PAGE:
Blog archive June 2018

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28.06.18 / 01 / brussels

This year's tp bennett staff trip was Brussels 22nd-24th June. My photos here. What I wanted to get out of Brussels was Art Nouveau. This was a chance to see in depth a style that is rare in Britain. Certain districts of central Brussels have many Art Nouveau houses - some are famous or museums, many are just part of the streetscape. Somehow I managed to explore the city in spite of troublesome hip injuries and a walking stick.

I was struck by how modern, even frankly industrial the buildings are underneath the ornament. There is a functional disposition of entrance and big windows, often with exposed iron lintels. The 'whiplash style' ornament is mostly in the form of applied ironwork, with the fixing lugs and bolts as part of the design - the components and assembly can clearly be seen. There is a liking for big circular windows and facade mosaics or frescos.

The pearl of Art Nouveau houses is the Horta Museum. One is not allowed to photograph inside but the guide has good pictures. The living spaces form a continuous open plan, winding up on quarter-levels around a central column with branching vaults and whiplash tendrils. The dining room is a surprise with white glazed brickwork and exposed iron ribs, like a metro station of the time. The ascent culminates in a stair landing under an elaborate stained-glass rooflight with mirrored panels extending the space on both sides. Every element and surface has sinuous ornament, in mosaic, wrought iron or carved timber, and the furniture is to match. There are some curious details, like the urinal that folds out from a bedside cupboard to save nocturnal bathroom visits.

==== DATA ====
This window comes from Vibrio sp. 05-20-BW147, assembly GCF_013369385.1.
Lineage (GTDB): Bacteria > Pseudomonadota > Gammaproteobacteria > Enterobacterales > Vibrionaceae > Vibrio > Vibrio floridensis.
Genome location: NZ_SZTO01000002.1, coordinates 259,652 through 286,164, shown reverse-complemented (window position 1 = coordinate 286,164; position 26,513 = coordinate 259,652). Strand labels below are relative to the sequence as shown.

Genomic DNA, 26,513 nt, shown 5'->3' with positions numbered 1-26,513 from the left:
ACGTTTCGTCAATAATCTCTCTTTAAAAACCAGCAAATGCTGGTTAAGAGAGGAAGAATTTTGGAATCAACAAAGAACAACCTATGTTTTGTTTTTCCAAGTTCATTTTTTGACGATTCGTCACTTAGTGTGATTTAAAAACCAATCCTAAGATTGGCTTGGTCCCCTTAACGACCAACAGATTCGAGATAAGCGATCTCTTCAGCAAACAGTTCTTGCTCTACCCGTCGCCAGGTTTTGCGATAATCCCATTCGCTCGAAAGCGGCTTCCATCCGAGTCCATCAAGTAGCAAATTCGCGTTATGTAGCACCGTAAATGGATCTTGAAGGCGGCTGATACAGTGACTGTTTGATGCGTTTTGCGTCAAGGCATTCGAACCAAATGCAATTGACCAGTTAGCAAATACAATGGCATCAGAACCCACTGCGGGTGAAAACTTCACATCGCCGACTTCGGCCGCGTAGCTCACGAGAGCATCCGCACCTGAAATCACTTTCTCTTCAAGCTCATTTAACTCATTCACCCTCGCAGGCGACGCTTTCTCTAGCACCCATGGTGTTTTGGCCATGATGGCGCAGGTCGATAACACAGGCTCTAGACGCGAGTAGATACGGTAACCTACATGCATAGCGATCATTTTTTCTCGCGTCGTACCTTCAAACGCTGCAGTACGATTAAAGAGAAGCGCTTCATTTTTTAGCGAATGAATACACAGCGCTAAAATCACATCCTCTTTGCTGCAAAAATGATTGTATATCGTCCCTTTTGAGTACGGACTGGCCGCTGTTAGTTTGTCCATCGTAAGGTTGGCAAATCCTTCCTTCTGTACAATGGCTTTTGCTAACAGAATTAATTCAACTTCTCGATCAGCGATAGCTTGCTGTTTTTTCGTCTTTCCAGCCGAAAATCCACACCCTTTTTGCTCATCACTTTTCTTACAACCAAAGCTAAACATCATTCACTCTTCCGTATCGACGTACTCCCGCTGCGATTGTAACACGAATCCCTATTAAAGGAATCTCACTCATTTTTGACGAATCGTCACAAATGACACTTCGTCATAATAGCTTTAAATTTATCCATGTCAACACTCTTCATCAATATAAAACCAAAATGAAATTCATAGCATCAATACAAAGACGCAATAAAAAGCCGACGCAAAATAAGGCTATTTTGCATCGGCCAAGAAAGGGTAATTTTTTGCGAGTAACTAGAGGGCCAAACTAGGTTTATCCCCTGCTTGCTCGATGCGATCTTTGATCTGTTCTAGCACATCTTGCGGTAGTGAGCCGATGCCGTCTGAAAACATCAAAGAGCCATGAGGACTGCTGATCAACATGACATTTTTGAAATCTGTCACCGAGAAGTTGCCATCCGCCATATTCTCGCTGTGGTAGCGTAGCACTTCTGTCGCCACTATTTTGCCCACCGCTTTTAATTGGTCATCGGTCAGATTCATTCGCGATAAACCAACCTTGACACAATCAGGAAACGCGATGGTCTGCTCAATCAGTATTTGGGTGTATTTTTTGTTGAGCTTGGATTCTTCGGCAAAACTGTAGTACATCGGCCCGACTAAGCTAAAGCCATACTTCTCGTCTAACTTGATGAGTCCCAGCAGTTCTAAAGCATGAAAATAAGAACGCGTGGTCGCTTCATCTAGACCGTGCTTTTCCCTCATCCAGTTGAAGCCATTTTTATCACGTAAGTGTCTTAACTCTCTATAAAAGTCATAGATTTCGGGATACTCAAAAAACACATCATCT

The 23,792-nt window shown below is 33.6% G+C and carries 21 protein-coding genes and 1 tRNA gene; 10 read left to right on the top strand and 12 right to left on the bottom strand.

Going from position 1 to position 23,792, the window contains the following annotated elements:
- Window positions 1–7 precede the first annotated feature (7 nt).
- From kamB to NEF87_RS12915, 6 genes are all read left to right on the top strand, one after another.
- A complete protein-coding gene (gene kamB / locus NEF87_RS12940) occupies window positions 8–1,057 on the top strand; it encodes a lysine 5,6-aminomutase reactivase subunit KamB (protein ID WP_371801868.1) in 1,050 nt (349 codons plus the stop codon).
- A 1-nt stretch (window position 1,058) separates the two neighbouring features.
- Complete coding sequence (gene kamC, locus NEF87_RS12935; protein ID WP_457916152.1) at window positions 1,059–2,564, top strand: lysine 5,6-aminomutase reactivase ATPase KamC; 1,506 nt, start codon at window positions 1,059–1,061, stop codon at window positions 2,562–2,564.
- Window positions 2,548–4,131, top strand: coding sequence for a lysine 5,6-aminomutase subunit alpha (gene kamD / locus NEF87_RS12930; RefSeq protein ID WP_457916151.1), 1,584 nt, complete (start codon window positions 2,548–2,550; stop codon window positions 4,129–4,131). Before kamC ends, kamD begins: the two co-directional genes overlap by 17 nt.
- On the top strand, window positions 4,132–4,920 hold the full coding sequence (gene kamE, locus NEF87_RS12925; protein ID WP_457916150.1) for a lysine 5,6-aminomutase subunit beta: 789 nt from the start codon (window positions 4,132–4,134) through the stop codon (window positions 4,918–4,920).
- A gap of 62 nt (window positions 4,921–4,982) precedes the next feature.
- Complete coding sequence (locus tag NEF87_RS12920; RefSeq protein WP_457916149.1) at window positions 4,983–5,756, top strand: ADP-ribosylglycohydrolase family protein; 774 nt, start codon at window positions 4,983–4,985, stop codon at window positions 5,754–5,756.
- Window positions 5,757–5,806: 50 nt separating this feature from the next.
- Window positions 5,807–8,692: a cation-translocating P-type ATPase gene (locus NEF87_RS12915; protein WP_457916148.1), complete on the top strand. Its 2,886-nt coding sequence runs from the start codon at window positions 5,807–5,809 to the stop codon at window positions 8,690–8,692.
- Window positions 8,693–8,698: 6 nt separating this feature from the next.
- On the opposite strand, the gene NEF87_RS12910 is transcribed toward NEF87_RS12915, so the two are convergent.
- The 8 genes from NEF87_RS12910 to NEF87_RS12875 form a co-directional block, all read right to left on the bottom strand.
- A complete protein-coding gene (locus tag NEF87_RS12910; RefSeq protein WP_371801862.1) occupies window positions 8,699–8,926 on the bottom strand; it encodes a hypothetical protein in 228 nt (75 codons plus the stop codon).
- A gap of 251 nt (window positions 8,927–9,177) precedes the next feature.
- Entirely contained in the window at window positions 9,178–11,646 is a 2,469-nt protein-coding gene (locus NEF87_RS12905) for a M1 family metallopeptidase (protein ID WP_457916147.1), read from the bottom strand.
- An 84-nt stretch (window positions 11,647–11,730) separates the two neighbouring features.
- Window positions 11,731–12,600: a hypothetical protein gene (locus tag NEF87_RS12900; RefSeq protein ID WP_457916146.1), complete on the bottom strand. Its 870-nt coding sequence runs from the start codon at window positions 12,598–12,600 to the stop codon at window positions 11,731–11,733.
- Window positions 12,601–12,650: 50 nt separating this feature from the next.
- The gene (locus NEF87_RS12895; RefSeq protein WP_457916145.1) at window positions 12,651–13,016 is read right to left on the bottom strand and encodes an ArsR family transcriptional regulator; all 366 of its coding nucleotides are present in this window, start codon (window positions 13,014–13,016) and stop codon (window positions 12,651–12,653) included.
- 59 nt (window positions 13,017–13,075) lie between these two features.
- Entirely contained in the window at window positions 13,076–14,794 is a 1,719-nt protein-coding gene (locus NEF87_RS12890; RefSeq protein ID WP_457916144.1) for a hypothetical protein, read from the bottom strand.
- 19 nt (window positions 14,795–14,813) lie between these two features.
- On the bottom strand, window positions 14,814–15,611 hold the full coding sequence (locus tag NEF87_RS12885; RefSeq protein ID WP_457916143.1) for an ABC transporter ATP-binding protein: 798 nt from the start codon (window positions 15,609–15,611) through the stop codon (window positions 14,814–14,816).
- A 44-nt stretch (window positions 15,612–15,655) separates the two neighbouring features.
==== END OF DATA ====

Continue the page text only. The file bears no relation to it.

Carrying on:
One cannot yet see the equally famous (but very different) interiors of the Palais Stoclet - one can only admire from outside.

In a 'when in Rome' spirit, I overdosed on moules marinieres - very nice but in the end the 'realism' of the mussels got to me, and I left 15. No such qualms with beer or chocolates.

Belgium is the land of Tintin and Asterix and the 'bande dessinée'. I didn't get to the Comic Book Museum, but I did visit specialist bookstore Multi BD. The store was split between Franco-Belgian comics and American ones - when divided and concentrated in this way, my strong impression was that the BDs were essentially good-hearted and good-humoured, while the American material was dark and violent. I know which room I felt happier in.

Almost the first thing I did on arrival in Brussels was buy a contactless travelcard with a Smurf on. I made good use of the trams and the Metro - the 1970s trains are a feast of mustard and orange plastic. The trams run underground in the centre as the 'premetro' - pending an upgrade into a full metro at some future time.

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